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Behind the oak door

Incoming president, Jon Gluyas, discusses his career, experiences working with the Society, and what his time as President might hold 

14 June 2024

What first drew you to geology?

A friend at school gave me a little piece of galena. It was only about 2 cm long, but the weight fascinated me, as did the metallic lustre. I then consumed the contents of any geology book I could find, such as the little colour Hamlyn Guides for rocks, minerals, and fossils. Later, on a Scout camping trip in Yorkshire, I signed up for geology and got to see the Lower Carboniferous limestones of Whernside and tracked the line of the Dent Fault – I was hooked! I also become the first Scout to obtain the Geology Badge.

The limestone pavement at Ingleborough, looking towards Whernside in the Yorkshire Dales. It was during a Scout camping trip to Whernside that Jon became hooked on geology

At school, a few of us lobbied for and got lessons in O-Level geology. I was desperate to go to university and learn more about Earth. Despite my German master suggesting that there was “fat chance” of me studying geology at university, I went to Sheffield to study undergraduate geology, and to Liverpool for a PhD.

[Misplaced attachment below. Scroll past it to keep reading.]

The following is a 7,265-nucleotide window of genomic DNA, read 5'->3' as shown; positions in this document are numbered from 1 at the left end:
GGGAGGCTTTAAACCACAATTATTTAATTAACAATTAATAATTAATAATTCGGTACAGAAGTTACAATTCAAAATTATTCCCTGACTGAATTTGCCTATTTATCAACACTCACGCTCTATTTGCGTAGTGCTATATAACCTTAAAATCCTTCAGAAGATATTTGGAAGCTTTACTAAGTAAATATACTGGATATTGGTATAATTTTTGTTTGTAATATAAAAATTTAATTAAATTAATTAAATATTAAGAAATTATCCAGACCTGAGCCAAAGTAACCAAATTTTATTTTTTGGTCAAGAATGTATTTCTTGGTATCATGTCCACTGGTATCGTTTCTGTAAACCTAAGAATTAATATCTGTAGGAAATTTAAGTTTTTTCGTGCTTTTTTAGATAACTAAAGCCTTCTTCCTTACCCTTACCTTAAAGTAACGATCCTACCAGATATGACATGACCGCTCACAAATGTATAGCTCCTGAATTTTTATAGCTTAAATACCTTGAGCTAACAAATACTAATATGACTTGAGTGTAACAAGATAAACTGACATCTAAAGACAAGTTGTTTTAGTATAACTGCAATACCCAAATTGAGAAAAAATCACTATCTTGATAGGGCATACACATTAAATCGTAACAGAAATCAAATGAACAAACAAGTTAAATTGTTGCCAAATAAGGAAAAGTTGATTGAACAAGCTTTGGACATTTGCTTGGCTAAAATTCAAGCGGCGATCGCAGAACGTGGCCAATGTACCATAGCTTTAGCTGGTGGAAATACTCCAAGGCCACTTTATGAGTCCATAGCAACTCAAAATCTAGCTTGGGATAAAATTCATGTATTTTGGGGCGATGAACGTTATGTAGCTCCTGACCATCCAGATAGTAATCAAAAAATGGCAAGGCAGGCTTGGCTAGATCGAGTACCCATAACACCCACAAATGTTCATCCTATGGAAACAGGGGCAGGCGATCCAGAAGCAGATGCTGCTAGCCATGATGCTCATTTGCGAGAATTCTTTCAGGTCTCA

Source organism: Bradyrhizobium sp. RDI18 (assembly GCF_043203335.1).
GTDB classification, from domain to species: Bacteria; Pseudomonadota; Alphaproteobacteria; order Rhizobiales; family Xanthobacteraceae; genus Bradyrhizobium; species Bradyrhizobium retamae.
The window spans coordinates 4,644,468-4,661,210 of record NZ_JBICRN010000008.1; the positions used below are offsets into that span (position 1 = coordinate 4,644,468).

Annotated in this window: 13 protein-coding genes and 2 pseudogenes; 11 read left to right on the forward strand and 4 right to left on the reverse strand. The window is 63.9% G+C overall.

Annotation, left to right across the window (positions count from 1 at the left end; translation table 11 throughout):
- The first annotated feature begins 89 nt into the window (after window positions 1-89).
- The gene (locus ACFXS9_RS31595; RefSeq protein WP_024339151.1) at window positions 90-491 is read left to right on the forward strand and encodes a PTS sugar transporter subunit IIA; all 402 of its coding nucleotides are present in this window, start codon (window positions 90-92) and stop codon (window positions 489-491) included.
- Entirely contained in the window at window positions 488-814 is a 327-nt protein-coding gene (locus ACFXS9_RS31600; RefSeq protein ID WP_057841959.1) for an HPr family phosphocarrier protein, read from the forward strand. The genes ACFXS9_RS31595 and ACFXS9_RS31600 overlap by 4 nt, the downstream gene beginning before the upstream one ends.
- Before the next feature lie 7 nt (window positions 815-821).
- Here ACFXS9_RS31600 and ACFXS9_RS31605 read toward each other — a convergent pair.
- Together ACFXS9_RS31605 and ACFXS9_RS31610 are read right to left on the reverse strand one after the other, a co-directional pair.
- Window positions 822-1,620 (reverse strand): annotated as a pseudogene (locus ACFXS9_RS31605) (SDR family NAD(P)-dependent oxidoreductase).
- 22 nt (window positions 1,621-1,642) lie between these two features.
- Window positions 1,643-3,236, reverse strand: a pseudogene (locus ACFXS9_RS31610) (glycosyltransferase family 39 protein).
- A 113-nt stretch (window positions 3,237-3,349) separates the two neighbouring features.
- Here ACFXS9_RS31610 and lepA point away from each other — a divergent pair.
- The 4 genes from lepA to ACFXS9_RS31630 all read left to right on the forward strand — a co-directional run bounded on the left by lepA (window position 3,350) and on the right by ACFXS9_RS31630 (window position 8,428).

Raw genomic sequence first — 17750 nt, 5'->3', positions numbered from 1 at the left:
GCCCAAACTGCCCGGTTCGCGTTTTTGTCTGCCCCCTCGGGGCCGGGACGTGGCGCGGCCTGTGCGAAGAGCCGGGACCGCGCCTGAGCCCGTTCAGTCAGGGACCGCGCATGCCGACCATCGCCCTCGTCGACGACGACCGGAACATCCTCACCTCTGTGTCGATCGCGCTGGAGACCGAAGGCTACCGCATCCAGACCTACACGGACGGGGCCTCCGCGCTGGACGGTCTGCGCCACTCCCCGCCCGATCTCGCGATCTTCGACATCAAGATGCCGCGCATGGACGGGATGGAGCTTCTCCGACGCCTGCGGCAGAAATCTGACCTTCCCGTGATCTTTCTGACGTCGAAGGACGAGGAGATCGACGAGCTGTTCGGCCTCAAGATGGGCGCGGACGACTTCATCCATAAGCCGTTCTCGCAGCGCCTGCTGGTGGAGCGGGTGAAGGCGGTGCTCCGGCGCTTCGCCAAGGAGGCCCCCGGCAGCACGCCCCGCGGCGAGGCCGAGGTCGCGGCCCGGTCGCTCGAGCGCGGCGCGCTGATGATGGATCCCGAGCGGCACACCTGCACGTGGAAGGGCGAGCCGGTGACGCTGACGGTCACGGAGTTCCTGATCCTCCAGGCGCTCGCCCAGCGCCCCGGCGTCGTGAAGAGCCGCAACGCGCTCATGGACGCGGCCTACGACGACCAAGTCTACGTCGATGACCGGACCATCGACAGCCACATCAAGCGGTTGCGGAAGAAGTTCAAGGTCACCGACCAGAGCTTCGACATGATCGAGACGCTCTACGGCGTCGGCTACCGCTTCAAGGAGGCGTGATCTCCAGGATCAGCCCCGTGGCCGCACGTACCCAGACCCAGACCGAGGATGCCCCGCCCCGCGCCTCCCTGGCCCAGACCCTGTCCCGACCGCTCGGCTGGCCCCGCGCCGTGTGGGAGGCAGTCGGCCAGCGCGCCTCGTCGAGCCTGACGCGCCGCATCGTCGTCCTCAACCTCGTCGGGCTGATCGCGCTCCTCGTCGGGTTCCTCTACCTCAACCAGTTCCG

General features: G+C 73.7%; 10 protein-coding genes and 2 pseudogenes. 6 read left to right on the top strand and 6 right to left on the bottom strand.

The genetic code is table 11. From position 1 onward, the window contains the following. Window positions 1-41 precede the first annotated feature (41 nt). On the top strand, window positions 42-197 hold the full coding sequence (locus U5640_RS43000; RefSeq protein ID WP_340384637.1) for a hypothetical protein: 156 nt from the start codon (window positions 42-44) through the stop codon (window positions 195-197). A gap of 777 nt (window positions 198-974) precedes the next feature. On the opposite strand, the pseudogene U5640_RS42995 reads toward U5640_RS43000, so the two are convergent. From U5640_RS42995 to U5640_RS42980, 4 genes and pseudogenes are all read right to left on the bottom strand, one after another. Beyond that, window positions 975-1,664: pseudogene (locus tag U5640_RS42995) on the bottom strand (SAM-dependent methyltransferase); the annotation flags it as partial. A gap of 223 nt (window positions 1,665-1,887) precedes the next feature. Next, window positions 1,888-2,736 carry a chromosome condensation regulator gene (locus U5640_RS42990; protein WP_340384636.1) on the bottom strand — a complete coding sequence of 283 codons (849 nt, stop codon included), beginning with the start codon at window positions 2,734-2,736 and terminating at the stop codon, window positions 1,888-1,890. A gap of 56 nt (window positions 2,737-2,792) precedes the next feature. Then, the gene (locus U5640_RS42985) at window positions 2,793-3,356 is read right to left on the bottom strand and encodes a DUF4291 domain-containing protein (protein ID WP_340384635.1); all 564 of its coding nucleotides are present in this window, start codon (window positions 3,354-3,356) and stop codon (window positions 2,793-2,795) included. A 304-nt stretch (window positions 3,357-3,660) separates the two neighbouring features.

I was then ready to go to work and joined BP. Starting in Aberdeen in December 1981, I lived and worked around the world on exploration and production projects, in China, Norway, and Venezuela. After 15 years with BP, I moved into the independent sector, eventually forming Acorn Oil & Gas, which became the first company in the UK to go back into a completely abandoned North Sea field and get it going again – something that has become commonplace over the last 20 or 30 years.